- Lawyer Annamie Paul of Caribbean descent became the first black woman to lead a political party in Canada
- Her priority is for Canadians to have social security and tackle the challenges facing the climate
- She described her victory as a "historic moment" and something that has never before been done in Canadian politics
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Annamie Paul, a lawyer hailing from Toronto, Canada was named the head of the Green Party. This made her the first black woman to lead a national political party in Canada.
Paul described her win as a "historic moment" during her speech after the announcement of the results in Ottawa.
"We have done something that has never been done before in Canadian politics," said the lawyer.
Following her victory, 47-year-old Paul shared how thankful she was on social media.
She wrote: "When we started this campaign, we set out to make the @CanadianGreens the most diverse, democratic and daring force in Canadian politics. We also set out to make history. Because of you, we succeeded on all counts. From the bottom of my heart, THANK YOU!"
She said that under her leadership, the Greens would have two priorities. These are building social security for Canadians and tackling the crisis of climate emergency.
Paul said that is the opportunity of a lifetime for her party to move towards a more stable society.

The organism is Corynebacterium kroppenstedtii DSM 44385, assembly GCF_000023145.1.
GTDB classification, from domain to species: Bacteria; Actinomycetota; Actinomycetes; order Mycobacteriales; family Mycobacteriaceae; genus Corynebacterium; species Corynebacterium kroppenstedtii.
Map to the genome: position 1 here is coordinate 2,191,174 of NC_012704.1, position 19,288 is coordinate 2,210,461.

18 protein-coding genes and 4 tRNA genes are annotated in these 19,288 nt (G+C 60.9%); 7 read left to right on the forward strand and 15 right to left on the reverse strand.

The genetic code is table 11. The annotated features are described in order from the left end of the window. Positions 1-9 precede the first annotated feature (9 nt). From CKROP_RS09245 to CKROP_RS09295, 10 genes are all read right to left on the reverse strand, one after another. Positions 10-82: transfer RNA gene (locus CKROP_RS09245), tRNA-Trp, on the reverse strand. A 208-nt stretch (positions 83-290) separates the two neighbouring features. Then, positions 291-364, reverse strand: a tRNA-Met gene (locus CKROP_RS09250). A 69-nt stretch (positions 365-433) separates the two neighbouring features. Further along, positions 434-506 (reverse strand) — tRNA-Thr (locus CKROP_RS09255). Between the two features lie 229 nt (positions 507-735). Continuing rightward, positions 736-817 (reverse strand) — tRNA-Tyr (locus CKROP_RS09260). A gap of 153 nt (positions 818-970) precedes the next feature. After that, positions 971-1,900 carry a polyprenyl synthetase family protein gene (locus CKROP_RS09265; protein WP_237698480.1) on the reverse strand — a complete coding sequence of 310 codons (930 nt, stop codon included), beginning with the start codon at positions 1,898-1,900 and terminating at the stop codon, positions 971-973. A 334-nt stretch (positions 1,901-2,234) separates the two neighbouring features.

"We believe it can be done," she said.
Briefly.co.za previously reported on a South African man being lauded for receiving a Master's degree from Oxford University. A local man has shared his inspiring story of completing a Master's of Business Administration at the University of Oxford in England. Oxford is one of the leading and most prestigious universities in the world. Tshwanelo Matsane shared his story to Varsity World on Facebook. He said he had gone to Oxford to "see" what learners were accomplishing with their time. Graduating from such a renowned university is a massive step.
He shared: "I also came to SEE how undeniably human they (learners) are. I came to increase my exposure and raise my expectations for the dent that I could make on my chosen problem areas. With this newfound exposure and network, back to South Africa I go."
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